Thursday, August 04, 2005

When is the last time your local news station covered a missing woman who wasn't white?

That question comes up often for those of us who pay attention to these kind of things. I honestly can't remember the last time my local news (or the Today Show, Good Morning American, the Early Show, etc) plastered the face of a black, asian or hispanic/latina woman on our T.V. screens.

So I decided to google "black missing women" to see what I got and let me tell you, I'm not the only one who's asked this question. However, it seems that only random people are curious, not the people who matter (but we aren't surprised, are we?).

First I paid a visit to this page which led me to an article in July's issue of Essence, Have you Seen her?. On the website for Essence, the profiles and pictures of the young women who are still missing can be found.

But while missing African-American women like Tamika receive only spotty coverage, mostly on local broadcasts, seemingly headline-worthy names like Elizabeth Smart, Laci Peterson and Dru Sjodin scream at us in the national news.

When national news is carrying the story of a missing woman, especially female children, investigators might work harder and more diligently. Go figure. When Laci Peterson died, thousands of volunteers were out looking for her. When Jennifer Wilbanks decided to become a real life "Runaway Bride," her face was still being plastered all over news shows long after she was "found (and she's still on with rumors of their impending wedding on August 12th)."

Tamika Huston disappeared in May 2004, over a year ago. I had not seen her face before specifically googling "black missing women" and then being directed to the article from Essence magazine.

Even NPR did a piece on her, comparing her lack of importance to "runaway brides."

So why are white women more important than the varying shades of their sisters?

Rebkah Howard, Tamika's aunt, has this theory: "Broadcasters don't think the public will identify with their stories."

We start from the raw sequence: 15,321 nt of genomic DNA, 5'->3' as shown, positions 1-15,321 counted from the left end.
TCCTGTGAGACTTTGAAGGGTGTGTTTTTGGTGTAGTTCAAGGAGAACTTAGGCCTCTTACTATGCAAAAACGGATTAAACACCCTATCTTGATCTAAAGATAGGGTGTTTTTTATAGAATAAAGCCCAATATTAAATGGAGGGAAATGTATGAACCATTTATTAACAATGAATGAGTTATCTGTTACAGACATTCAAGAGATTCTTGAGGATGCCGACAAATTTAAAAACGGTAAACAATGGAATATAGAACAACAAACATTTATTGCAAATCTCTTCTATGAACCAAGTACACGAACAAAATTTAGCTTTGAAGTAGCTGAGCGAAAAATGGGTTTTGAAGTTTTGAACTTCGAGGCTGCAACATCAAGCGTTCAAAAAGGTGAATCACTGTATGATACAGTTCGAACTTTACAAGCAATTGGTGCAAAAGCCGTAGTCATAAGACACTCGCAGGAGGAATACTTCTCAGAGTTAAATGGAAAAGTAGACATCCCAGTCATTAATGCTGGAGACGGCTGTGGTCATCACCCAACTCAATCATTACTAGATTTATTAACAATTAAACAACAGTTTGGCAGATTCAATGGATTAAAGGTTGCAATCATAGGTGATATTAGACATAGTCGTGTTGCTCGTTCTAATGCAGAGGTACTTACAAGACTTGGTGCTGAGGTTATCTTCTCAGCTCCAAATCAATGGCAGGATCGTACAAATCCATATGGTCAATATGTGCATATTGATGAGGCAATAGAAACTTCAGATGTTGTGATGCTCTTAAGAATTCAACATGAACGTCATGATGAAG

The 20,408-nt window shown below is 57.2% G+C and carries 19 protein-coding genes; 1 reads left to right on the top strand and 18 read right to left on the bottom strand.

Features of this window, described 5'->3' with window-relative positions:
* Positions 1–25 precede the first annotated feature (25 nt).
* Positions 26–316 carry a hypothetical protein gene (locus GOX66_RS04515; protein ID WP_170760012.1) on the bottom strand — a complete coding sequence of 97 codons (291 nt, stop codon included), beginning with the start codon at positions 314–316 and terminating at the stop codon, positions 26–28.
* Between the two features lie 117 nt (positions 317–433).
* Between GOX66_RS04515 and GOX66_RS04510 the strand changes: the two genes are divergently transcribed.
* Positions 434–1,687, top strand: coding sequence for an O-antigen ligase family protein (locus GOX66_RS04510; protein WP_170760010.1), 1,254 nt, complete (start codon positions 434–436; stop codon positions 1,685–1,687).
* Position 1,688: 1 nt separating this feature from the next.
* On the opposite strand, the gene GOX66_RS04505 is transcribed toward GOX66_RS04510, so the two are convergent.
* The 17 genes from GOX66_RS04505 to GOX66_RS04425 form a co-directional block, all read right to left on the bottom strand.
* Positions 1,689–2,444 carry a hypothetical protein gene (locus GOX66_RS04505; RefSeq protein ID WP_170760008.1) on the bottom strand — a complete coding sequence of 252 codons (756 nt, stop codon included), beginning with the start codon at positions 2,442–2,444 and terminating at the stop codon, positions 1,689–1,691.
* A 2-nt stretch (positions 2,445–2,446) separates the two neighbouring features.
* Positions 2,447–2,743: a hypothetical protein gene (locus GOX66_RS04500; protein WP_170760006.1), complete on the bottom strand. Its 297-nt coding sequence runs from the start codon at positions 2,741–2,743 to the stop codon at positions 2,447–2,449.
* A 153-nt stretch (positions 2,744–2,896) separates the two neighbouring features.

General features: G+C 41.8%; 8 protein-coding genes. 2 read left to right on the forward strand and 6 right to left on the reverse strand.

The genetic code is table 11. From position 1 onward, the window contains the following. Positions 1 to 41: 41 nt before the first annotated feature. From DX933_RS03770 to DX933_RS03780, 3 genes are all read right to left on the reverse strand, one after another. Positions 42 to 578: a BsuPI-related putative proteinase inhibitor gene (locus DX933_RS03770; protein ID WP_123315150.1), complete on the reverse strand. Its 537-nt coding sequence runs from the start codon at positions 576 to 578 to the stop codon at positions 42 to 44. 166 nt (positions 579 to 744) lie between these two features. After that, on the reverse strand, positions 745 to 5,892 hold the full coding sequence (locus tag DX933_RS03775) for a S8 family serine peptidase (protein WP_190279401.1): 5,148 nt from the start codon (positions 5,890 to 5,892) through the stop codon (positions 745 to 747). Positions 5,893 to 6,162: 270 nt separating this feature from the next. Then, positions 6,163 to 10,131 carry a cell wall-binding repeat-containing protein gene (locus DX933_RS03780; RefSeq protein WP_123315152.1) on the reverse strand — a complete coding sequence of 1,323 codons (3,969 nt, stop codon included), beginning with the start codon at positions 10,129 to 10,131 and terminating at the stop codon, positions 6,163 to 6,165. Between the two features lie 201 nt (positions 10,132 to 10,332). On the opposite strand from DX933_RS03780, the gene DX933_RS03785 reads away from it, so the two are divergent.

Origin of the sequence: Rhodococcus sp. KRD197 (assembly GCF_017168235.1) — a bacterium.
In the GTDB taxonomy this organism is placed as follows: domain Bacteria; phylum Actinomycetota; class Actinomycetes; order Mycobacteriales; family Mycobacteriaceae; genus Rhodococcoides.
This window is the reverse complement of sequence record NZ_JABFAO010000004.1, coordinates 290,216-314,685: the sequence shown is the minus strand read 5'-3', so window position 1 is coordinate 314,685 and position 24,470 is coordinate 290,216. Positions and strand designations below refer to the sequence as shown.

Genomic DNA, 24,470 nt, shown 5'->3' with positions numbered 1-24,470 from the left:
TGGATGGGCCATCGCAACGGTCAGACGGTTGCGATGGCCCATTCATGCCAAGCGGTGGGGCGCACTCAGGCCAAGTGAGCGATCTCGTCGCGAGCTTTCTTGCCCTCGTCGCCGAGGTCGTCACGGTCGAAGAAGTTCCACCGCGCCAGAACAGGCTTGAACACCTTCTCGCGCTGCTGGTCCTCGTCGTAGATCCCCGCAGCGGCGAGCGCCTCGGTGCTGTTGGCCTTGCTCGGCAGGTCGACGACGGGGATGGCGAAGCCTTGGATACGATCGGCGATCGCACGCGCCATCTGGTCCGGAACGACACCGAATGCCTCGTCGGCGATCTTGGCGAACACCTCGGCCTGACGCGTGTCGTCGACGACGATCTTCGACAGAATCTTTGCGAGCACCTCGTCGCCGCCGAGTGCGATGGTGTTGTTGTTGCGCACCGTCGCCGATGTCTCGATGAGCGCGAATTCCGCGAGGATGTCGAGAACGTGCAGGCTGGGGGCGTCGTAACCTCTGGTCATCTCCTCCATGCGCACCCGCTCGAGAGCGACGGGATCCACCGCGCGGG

Since when did all women have to be white in order for us to be able to identify with their stories? A woman who is abducted, killed, raped or assaulted goes through very similar, if not exact, circumstances no matter what shade of skin she has.

Every one of us is born the same way: out of our mothers' wombs through their vaginas' (sometimes belly areas). Though each death is a different experience individually, we still all die the same. When a man chooses to abduct and kill his pregnant wife, strangling and then tossing her body into the river, he doesn't see a different skin color. He only sees a woman he no longer wants to deal with.

This business of not being able to identify with another woman's story simply because she isn't white like me is, well, abhorrent.

But I digress. That's not the real issue at hand you say. It's too simple an explanation. Perhaps the reason is more deeply rooted. Think back to our history of slavery, to how unequal black women and men were to begin with, and how a black woman's vagina often was an orifice the white man felt entitled to fill with his white misshapen penis, often impregnating her (Thomas Jefferson encouraged miscegenation as a means of ethnic cleansing). When a black woman went missing, no one cared because it just meant one less black woman they needed to worry about. Of course, if those women were slaves still owned by their masters, they sent the dogs out after her. But this was true of both men and women: they were property and the slave owners wanted their property rightfully returned to them (the story of Harriet Jacobs comes to mind).

I dislike bringing up the slavery argument again, but that's really where most of our segregation issues stem from, especially here in the Capitol of the Confederacy itself. We are an entire city built offthe lives of black people.

In my opinion, this theory actually goes hand-in-hand with Rebkah Howard's: we are a Eurocentric, heterocentric society who has forged their way into existence based on the oppression of other people. We have been taught that white is right. When a person of color dies a violent death (or at all), and we have already been taught that their experiences and culture are different from ours, it somehow makes sense that the decision-makers for the media think no one else would want to hear about it. Especially if those decision-makers are white. Not to mention the fact that somewhere out there, a white woman or man is sitting in front of the T.V. saying something like, "Who cares? Let 'em all kill each other that way they'll be one less n****r left in the world."

Because, after all, it's only black women who are on welfare. Or it's only black women who get pregnant at 15. Or it's only black women who stay in abusive relationships. Right? We want them to keep the devastation to themselves so no one can relate to their stories, not even other black women.

P.S. Here's a blog that has been discussing the racial/gender bias of coverage of missing persons in the media. It's pretty interesting.